Inside the Beltway: A peek in the Democratic treasure chest

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Eighteen and counting: that’s how many fundraising appearances President Obama has committed to attend as the 2014 midterm election season grinds into gear. But he has some help this week, and it’s only the beginning. Vice President Joe Biden will race to a Democratic National Committee fundraiser Wednesday at The Bachelor Farmer in Minneapolis, a Nordic-themed eatery which boasts pheasant meatballs and roasted rutabaga on its menu. The restaurant is owned by Eric and Andrew Dayton, sons of Minnesota Gov. Mark Dayton. The tickets go as high as $32,500.

It’s also a busy week for first lady Michelle Obama, who journeys to New York City on Thursday for many reasons. She’ll appear at the New Museum to view “Taking Back the Streets,” an exhibit described by the White House as “a celebration of street art in honor of Drink Up, the Partnership for Healthier America’s initiative that encourages all Americans to drink more water.” Then it’s on to NBC to tape an appearance for the newly reinvented, East-Coast version of the “Tonight Show with Jimmy Fallon,” to air later in the evening. Then it’s over to a Democratic fundraiser, this at an unnamed private residence.

Another day, another dollar? It could be many of them. Mrs. Obama’s recent funding foray in Los Angeles raised an estimated $650,000, and she was cordial, but blunt before the glittering folk of the Golden State.

“Write a big fat check. Write the biggest check you can possibly write,” she told her audience.

And for those who keep track, some 2013 fundraising totals: Democratic Congressional Campaign Committee ($75 million), Democratic Senatorial Campaign Committee ($53 million), Democratic National Committee ($65 million).


There will literally be a cast of thousands when the Conservative Political Action Conference descends upon a spectacular resort on the banks of the Potomac River in 16 days, just eight miles south of the White House. Perhaps Obama administration heavyweights should pause and listen. They might just hear a jubilant roar from all those conservatives, relieved and pleased to be among those who are upbeat about America and pining for smaller government, stronger defense and traditional values.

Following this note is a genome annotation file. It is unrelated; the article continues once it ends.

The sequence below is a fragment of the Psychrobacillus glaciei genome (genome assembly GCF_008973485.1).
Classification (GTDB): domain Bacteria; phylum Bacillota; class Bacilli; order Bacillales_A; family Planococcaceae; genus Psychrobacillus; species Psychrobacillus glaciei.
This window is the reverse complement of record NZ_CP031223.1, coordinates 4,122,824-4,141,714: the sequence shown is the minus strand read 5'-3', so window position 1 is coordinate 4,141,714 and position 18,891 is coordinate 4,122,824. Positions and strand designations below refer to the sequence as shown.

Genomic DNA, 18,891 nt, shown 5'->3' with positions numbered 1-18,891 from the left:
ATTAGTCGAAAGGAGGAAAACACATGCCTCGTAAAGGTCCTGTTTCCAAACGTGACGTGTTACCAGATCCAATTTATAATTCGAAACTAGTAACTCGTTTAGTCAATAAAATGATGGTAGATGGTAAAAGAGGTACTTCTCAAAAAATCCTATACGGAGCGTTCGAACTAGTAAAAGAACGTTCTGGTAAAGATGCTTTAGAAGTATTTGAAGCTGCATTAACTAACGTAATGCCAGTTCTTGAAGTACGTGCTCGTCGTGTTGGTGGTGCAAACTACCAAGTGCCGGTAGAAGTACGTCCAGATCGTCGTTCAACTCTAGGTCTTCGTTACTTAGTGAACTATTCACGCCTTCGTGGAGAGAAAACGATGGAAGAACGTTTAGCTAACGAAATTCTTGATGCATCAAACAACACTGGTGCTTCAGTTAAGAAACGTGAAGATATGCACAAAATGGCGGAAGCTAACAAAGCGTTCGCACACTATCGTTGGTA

The American Conservative Union, meanwhile, has assembled a roster of 200 speakers — thought leaders, analysts, personalities — to rally the troops. And from chairman Al Cardenas comes the master list of confirmed stars at the three-day event: Sens. Marco Rubio of Florida, Mike Lee of Utah, Rand Paul of Kentucky, Ted Cruz of Texas; Rep. Paul Ryan of Wisconsin, plus Govs. Bobby Jindal of Louisiana and Chris Christie of New Jersey; Sarah Palin, Donald Trump, Dr. Ben Carson and Rick Santorum.

And yes, more to come.


On shelves Tuesday: “Dancing with the Devil: The Perils of Engaging Rogue Regimes” by Michael Rubin, who questions the wisdom and efficacy of negotiations with terrorists.

“There’s nothing wrong with diplomacy, but if it’s not done right, American national security can be hurt. Rather than resolve conflict, poor diplomacy can hasten it,” Mr. Rubin tells Inside the Beltway. “The problem with rogue regimes is that by definition — not mine, but Bill Clinton’s National Security Council — they don’t adhere to the norms of diplomacy. They don’t approach negotiations with sincerity and so we can’t treat them like other partners.”

The author is an American Enterprise Institute scholar and former editor of the Middle East Quarterly.

“We might seek conflict resolution, but too often rogues simply want to run down the clock or seek to transform bluster into reward. We need to analyze our opponents’ strategy in order to undercut and defeat it,” Mr. Rubin continues.

“To make diplomacy succeed, we’ve got to set the right circumstances. Rather than alleviate pressure, all elements of American power should be brought to bear. We need to stop treating our opponents as equals at the table. We are not equals with Iran, North Korea, or the Taliban.”

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